Tag Archives: Steam


Games released on Steam in 2014 already surpasses games released in all of 2013

Ever had those times when you didn’t have any games left to play? The gaming blues as we gamer folks like to say it. Well, if you had or are having it now all you have to do is to turn to Steam to blow it all away. According to an analysis report by Gamasutra, Steam has seen more game released in the last 20 weeks than it has released in all of 2013!

The large influx of games in 2014 on Steam is something that is credited partly to Steam’s Green Light feature that allows the community to elect a game to be published on Steam. In fact only recently there were as high as 75 games released on Steam in a single day too! The trend, as analyzed by Gamasutra in their graphs, has grown exponentially and judging from the recent trends of May, it seems that it will continue down that part.

This trend however has both pros and cons. The pros of this trend being that indie developers now have a definitive platform where they can independently showcase their ideas without having to go through the hoops related to publishers. And since is a community driven process, the developers have a minimalistic quality level to take care of too which is again reinforced by the competition.

However, the con of this system lies in the sheer number of games being released each day. As more and more games are released every day, their time on the front page is getting diminished; as such developers can’t showcase their games for longer than 24 hours at max. This is a big problem, which was the reason the concept of publishers came in the first place. There are a lot of indie games that are perhaps never seen by people and subsequently never played as it get buried under the big number of releases on Green Light every day.

Valve has however announced that the days of Green Light are numbered and will be removed entirely to make way for an even more open self-publishing system. Although nothing has been announced officially, nor said definitively by Valve, the new system will allow anyone to publish their game with the users of Steam acting as the curators. The developers can also host their own web-based Steam web-front.

Whatever it is Valve implements, one thing is for sure, indie developers will be given more freedom in releasing their game more effortlessly. Along with that they will be facing a tougher competition as the sheer number of games released reduces the exposure time each game gets drastically.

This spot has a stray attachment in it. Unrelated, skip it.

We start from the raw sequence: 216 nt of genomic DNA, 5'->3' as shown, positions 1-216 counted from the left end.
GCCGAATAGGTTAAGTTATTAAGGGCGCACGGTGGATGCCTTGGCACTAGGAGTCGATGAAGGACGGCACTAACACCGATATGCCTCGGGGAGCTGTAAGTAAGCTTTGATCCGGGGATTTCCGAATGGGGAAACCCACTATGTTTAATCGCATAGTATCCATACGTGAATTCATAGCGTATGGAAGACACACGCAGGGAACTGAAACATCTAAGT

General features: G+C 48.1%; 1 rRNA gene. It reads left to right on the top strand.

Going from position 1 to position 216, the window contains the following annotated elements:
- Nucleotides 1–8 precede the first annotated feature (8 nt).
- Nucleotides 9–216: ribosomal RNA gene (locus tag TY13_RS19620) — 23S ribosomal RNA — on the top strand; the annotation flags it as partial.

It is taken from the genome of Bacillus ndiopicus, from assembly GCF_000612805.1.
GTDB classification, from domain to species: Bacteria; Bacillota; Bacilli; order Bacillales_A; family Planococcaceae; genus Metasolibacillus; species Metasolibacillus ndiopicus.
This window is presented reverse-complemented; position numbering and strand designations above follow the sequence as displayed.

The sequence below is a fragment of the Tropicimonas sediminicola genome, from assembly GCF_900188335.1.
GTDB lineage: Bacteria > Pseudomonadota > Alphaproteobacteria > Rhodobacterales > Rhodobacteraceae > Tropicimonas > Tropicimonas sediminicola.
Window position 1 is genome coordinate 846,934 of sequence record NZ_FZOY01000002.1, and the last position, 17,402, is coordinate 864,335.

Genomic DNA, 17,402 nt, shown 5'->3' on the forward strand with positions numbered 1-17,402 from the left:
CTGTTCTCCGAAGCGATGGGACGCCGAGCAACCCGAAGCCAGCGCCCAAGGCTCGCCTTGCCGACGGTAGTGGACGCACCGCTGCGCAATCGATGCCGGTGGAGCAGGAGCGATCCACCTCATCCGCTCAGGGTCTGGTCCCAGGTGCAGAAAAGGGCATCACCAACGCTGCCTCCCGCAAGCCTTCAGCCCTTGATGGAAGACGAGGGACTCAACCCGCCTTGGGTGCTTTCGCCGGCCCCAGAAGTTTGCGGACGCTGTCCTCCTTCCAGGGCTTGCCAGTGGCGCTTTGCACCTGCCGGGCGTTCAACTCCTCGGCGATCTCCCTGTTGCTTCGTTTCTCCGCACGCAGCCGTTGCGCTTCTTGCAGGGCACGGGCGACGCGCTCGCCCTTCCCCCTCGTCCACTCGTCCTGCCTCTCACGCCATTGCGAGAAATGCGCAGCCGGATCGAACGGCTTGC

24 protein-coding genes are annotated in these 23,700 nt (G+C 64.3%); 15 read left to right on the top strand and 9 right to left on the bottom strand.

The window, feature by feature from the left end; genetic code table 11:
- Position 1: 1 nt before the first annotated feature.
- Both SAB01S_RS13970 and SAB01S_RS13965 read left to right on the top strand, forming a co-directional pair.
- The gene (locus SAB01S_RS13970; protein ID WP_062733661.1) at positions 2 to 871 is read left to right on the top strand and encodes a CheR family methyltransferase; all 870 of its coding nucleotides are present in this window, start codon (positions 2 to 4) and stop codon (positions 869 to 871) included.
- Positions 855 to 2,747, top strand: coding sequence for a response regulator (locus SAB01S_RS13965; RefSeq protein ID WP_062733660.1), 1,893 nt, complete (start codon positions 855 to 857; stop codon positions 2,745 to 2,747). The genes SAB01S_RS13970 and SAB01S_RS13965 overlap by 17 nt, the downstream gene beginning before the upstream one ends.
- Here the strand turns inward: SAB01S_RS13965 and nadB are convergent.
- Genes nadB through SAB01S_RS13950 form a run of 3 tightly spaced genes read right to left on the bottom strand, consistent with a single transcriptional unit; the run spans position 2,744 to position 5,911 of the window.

Source: Gamasutra


New Steam for Linux Beta Update released: Features Performance fixes for Big Picture

Following hot on the footsteps on the last update, Valve just released another Beta update for Steam. This time however it is targeted towards Linux. This beta update brings a slew of much needed updates and most importantly various performance fixes for Linux.

According to the update log, this version specifically targets the various issues and bugs plaguing the Big Picture Mode. The Big Picture mode has been optimized further to improve performance. Although the performance boost is available for all platforms, the highest gain is on Linux. Apart from that, the Big Picture mode’s out of focus or in game bug has been fixed. Additionally, previously, when entering the quit menu, the focus wouldn’t be on the first item. This has been fixed with this Beta update. Finally, the issues with the Daisy Wheel that Big Picture utilizes for text entry has been fixed. Previously, it wouldn’t show successfully is it were launched through a launcher other than the default one. Those Steamwork games have now been fixed. The Beta update is available for all users of Steam for Linux. Though being a Beta update, you need to opt in to the Beta program through the preference menu. The official announcement as found on the announcement board is as follows: Big Picture:

  • Improved performance in some cases with the Big Picture window out-of-focus/in-game. The biggest gain here is on Linux, but all platforms should see some benefit.
  • Fixed focus when entering the quit menu sometimes not being on the first item
  • Fixed Steamworks games that utilize the Daisy Wheel for text entry in Big Picture not showing it successfully if they were launched via a launcher or other multi-process scenario

Source: Steam Announcements


Steam client beta update released: In-home streaming for all enabled

A new Beta update for the Steam client has been released. The major breaking news with this update, apart from the general fixes, is that this update makes available to the Steam In-Home streaming feature. Previously it was selectively activated on specially selected Steam users. Post this beta update, any Steam user can now use this feature once they download and install the update.

An introductory dialog box has been added with this update so that people are not left grasping in the dark anymore and the proper features explained when the feature is started for the first time. Along with that a dialog box has been added that notifies if a game needs to be played at the Cloud Sync Resolution.

For people who have been lucky enough to be using this feature before others, there is something for you people too. This new update brings several bug fixes and optimizations too. Performances for asynchronous capture performance on both OpenGL systems and D3D systems have been improved. Along with that the precision for refresh rate and framerate capture has also been improved. Apart from these fixes include the fixing the bug where the client resolution would be changed on a crash with software decoding. Several issues related to latency have been fixed too, like the cause for infinite latency when the client is too slow along with reducing the latency when the streaming is being done at the client’s refresh rate.